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Qualcomm says Apple's software workarounds undermine case against US iPhone ban [u]dewme said:It would be nice if Qualcomm and Apple would focus on resolving their business relationships through negotiation at the CEO level. Constantly resorting to using the legal system as a club to attack those you can not or will not talk to is a sign of weakness and ineffectual leadership. What the hell are these so-called leaders being paid for if they cannot solve fundamental business problems on their own? When did so-called leaders of industry become nothing more than utterly pathetic hood ornaments?
1) Most likely. The case is taken to its conclusion and they lose. In this case its game over for them. They have already lost Apple’s future business. Government penalties, civil suits from their other clients who have been similarly fleeced and, critically, being forced to offer terms that are compliant with the law going forward. While they may not necessarily go out of business, Qualcomm will be a mere shadow of it’s former self. Stock price will plummet and it’s shareholders will come seeking blood. They could have left well enough a lone, but sadly hubris and blind greed will have done in the company.
2) They get Apple to drop it’s suit and parlay that into a successful defense against the government suit. It stands to reason they could pull this off especially if Apple were to stand down as it would give validation to their licensing scheme. This outcome would represent the closest return to the status quo which is going to save the executives their jobs as the bulk of Qualcomm’s income will be preserved (the fleecing continues). They might even increase in value as they would be unlikely to be challenged again. Qualcomm really wants this outcome, but realistically the only way this happens is a sweeping ban that is so catastrophic to Apple’s bottom line it would be forced to comply.
How do you deal with a company that takes the stance “I will do what I want because I can, even if it is illegal”. Answer is you can’t, behavior like this only exists because the people who engage in it are not held accountable. The parallels to current political situation in the US is uncanny.
Channel checks, sales data on HomePod likely as wrong as it was about Apple Watch in 2015zroger73 said:I'm on my second HomePod since launch. The first one had a problem where Siri became hard of hearing after hours/days of use. Apple refunded my money and I bought another one at a retail store. Unfortunately, it does exactly the same thing. When Siri starts going deaf, all I have to do is unplug the HomePod and plug it back in and the operation returns to "perfection"...for hours or days. Apple couldn't solve my problem with the first one, so they refunded my money. They haven't been able to figure out why the second one does the same thing, either. All I get is escalations to another department who calls back a few days later and I go through the same "infinite loop". I had hopes the 11.3 update would resolve this issue, but it didn't. I also don't like how Siri answers me too loudly at times and too softly at others independent of the volume setting. The sound quality is impressive, but the voice control makes the product too frustrating for me. My "workaround"? I plugged the HP into a digital timer that turns off the power for one minute each day.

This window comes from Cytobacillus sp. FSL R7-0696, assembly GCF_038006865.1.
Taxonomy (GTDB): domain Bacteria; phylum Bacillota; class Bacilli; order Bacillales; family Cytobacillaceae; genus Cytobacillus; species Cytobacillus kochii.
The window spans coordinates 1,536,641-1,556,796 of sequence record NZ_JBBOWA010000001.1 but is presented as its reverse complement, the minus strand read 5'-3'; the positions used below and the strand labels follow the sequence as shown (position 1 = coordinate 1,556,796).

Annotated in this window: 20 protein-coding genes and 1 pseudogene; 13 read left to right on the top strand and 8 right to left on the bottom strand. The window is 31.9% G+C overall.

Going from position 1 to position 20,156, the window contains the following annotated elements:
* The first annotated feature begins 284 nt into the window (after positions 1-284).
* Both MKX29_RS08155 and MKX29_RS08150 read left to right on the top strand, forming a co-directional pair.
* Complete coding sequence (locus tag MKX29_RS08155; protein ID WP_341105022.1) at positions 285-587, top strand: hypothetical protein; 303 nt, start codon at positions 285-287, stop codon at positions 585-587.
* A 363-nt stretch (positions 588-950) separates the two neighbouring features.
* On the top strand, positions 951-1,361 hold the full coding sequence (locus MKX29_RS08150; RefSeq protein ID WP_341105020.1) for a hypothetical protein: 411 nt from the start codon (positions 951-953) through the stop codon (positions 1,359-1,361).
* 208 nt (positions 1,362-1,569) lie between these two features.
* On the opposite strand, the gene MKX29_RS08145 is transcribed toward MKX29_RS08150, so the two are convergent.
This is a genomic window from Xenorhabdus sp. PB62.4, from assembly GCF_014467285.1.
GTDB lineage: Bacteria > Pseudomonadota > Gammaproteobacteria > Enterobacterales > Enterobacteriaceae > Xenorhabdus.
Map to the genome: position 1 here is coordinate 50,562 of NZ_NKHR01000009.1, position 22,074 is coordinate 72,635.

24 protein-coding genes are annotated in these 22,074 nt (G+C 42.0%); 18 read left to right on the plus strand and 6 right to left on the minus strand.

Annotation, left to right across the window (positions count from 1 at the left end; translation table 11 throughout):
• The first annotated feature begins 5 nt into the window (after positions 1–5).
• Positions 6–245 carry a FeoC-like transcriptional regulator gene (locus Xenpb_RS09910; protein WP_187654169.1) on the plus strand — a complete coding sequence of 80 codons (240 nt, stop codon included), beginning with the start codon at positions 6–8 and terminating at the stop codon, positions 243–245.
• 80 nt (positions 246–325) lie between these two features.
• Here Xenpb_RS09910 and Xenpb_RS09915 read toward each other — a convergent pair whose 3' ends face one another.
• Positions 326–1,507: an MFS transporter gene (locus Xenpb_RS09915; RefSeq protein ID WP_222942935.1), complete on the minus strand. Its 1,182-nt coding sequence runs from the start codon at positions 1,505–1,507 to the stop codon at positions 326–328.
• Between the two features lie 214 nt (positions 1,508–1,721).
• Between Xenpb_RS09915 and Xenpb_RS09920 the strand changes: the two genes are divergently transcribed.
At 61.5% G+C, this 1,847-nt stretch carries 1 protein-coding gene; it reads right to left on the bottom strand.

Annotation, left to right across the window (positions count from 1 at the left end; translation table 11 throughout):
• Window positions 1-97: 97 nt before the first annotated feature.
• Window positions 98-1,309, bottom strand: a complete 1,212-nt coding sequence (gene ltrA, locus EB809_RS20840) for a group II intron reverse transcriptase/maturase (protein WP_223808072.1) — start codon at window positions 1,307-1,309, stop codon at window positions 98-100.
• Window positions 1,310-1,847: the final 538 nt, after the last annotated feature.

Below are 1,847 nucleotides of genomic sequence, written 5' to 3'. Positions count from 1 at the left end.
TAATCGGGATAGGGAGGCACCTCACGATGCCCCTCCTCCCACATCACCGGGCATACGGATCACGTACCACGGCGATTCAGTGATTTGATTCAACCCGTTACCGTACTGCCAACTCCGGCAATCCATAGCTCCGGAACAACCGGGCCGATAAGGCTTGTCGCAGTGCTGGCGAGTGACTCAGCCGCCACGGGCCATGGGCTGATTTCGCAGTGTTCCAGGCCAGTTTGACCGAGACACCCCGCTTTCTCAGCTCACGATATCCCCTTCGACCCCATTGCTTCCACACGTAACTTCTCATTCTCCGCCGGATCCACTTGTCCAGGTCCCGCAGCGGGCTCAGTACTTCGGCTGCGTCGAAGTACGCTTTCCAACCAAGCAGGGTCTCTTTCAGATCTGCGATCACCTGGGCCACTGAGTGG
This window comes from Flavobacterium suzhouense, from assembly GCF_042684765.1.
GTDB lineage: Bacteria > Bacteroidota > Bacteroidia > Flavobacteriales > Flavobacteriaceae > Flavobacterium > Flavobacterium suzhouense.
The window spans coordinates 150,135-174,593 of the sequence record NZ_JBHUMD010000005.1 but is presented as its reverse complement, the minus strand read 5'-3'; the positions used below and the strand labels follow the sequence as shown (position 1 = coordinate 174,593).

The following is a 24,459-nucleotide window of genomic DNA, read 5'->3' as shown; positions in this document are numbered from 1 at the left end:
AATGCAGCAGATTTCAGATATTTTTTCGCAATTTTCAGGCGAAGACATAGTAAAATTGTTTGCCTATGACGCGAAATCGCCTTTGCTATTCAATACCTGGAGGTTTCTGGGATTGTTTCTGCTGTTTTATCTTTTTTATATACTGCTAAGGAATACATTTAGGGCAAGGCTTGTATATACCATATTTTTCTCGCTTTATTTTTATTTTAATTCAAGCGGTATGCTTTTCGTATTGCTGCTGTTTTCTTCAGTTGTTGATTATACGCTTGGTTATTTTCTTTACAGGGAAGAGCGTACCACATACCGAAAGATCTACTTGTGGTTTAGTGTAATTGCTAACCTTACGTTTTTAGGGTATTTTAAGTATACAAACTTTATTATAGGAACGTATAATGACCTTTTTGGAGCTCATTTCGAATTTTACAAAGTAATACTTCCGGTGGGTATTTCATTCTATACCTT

When it works, it's well worth the $349 I paid for it. However, having to cycle the power to get it to work is unacceptable. I find myself using my Amazon Echo devices more often. Even though the sound quality is much lower, Alexa doesn't have a hearing problem.
2018 iPhone may sport three-lens camera system to boost image qualitymike1 said:racerhomie3 said:I have used the iPhone X & it does feel like the future.
But I just like the home button so much. I feel like buying a 256GB iPhone 8 rather than a 10.
Any opinions ?
Google faces $9 billion in damages after ripping off Java in Androidbigmushroom said:DanielEran said:gatorguy said:Of course you wouldn't want to code around the agreement. You'd code around the patented part of the technology to try and avoid infringing if you don't want to pay the inventor, and I'm sure that's what you've done before if you've been at it very long. No matter how you get there you're building on someone else's hard work while refusing the originator profit for it.
How many times have you seen some good, inventive and hopefully profitable 3rd party feature "copied" in essence by Apple or whoever and integrated into their own software while the person/company with the original idea withers away on the vine? All quite legal as long as the surgery is good.